A while ago I published an article on how compound interest helps young investors become extremely wealthy over time. This investment potential is something I want to explain further today.

## Your Investment Potential

If you just start investing, you might not know or care about your investment potential. That’s a shame since it definitely matters. Think about your goals for a second.

*If your goal is early retirement, my **free early retirement calculator** is what you’re looking for! *

If your goal is to retire with a million euro portfolio, it matters a lot when you start and how much you can save every month. If you’ve got 40 years before you need your million euros, I’m confident that you’ll get there. If you need it in ten years, you need some damn strong savings to support this growth.

Let’s assume that the average, long-term expected return on any investment (a mix of stocks, bonds, real estate, alternative investments) is 7%. It doesn’t matter what you do, if the rate of return is equal, the only variables in determining your investment potential are your savings amount and for how long you keep saving.

## Compound Interest and Investment Potential

It’s important to remember that compound interest is your friend. Especially over long periods of time, the effect of compound interest will easily outgrow your savings rate. Compound interest works right from the beginning, but when you just start out the returns you’re getting are likely small: 7% of your small portfolio.

But as your portfolio becomes larger, the growth from compound interest will start to catch up and even take over the growth coming from the savings you’re putting to work every month.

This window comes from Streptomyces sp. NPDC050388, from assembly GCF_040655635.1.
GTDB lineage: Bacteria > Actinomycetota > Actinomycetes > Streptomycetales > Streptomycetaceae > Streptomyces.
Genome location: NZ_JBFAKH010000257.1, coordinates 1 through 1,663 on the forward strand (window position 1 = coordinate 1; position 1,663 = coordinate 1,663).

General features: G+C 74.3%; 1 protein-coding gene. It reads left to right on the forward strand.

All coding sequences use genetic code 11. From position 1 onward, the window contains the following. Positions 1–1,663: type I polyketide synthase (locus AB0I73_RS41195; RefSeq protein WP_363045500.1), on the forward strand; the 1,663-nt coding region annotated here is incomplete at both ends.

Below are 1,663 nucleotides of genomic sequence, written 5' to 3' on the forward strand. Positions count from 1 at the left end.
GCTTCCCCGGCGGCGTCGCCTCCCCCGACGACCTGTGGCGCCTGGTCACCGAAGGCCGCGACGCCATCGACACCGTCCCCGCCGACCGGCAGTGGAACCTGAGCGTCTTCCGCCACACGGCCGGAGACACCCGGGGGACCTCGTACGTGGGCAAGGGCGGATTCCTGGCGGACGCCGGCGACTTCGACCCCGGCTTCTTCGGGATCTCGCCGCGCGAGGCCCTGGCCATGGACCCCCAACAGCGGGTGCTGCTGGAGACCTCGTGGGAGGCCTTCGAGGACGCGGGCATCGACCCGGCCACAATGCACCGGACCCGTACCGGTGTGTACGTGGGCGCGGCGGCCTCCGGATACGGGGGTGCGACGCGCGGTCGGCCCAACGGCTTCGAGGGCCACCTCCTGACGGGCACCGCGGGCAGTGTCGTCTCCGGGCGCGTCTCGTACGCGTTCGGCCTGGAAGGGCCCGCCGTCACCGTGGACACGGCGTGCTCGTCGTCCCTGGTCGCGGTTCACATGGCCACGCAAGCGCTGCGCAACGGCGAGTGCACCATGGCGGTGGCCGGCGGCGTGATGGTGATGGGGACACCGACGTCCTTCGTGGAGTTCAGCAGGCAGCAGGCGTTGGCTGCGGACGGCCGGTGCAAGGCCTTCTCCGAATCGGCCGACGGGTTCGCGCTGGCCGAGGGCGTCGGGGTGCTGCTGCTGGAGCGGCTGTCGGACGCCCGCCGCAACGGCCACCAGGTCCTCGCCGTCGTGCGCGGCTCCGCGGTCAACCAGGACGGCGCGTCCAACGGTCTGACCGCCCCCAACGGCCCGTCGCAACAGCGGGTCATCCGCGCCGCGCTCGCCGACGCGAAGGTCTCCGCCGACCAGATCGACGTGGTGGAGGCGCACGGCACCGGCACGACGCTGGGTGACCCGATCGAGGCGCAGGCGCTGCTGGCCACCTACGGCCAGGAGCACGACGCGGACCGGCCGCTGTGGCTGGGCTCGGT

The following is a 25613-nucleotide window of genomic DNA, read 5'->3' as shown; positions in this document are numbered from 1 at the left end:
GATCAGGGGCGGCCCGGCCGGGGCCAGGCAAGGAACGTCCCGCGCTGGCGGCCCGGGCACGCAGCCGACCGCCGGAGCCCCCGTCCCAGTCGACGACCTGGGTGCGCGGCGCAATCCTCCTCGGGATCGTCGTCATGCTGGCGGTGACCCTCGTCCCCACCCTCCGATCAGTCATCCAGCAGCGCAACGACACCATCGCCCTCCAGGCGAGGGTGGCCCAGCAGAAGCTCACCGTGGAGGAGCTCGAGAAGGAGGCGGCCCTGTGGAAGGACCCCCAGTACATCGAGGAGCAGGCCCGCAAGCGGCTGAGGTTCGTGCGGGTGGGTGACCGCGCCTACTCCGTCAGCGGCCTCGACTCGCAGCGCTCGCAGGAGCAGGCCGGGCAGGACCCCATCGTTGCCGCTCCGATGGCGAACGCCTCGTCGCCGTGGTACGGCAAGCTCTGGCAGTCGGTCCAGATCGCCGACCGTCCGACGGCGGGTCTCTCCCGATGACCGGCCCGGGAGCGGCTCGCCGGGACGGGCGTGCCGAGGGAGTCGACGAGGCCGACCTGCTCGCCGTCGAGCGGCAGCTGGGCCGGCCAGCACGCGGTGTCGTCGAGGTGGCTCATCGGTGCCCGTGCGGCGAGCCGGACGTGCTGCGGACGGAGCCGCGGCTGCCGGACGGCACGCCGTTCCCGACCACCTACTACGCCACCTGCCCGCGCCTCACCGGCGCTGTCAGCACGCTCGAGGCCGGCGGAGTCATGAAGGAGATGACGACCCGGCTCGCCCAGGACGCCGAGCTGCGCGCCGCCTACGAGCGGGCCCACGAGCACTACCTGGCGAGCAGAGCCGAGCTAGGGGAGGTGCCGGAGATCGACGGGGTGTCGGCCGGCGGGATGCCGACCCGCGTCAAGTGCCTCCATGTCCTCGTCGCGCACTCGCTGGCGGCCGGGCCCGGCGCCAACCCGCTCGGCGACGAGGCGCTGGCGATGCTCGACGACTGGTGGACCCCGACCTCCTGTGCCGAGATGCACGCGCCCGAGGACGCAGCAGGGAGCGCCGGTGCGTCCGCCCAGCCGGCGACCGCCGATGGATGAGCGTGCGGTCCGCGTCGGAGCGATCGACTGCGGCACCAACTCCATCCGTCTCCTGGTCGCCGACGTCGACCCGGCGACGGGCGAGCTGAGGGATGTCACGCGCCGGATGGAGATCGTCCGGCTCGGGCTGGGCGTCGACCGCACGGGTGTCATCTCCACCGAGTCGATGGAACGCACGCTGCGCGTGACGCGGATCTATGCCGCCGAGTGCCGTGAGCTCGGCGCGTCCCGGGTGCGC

In general, I would say, the longer your investment horizon, the more compound interest will determine your investment potential. The shorter your investment horizon, the more your savings will determine your investment potential.

In any case, you have to keep saving!

## Keep Investing

You have to keep saving to maximise your portfolio over time. Every month, keep squeezing your budget, both on the cost side as well as the earnings side, to increase the amount you can put into your investments.

The more you save, the more your investments can grow over time. Now, remember, compound interest will help you but only over longer time periods. Saving more will help you immediately. Every euro you put to work now is a euro in your portfolio. In 40 years from now, that single euro is spitting out more than 4 euros every year in interest! Amazing right?

So keep investing, and put that single euro (or many thousands of euros) to work.

## Calculate your Investment Potential

Enough with these theories. We want to see some magic, right? Well, you’ve come to the right place. For this magic to happen, we need to understand some of the math behind investing with compounding interest.

Let’s start

### Calculation 1 – One-time Investment

The easiest calculation is the one-time investment. In this calculation, there are just three variables. You need a starting balance (your one-time investment), the expected rate of return, and the number of years you’ll be letting this money compound.

The future value (FV) of your investment (P), investing for (n) number of years at rate (r) is:

FV = P * (1+r) ^ n

With our known rate of 7%, we can just plug in the value of our initial investment and the number of years and know the future value. I want to create this example with a *Keep in mind, these examples are fictional.*

The formula will look like FV = 10,000 * (1+0.07) ^ 40. The result is 149,744 euros. Amazing!

Now I want to know how my monthly contributions will grow over the same timespan.

### Calculation 2 – Monthly Investments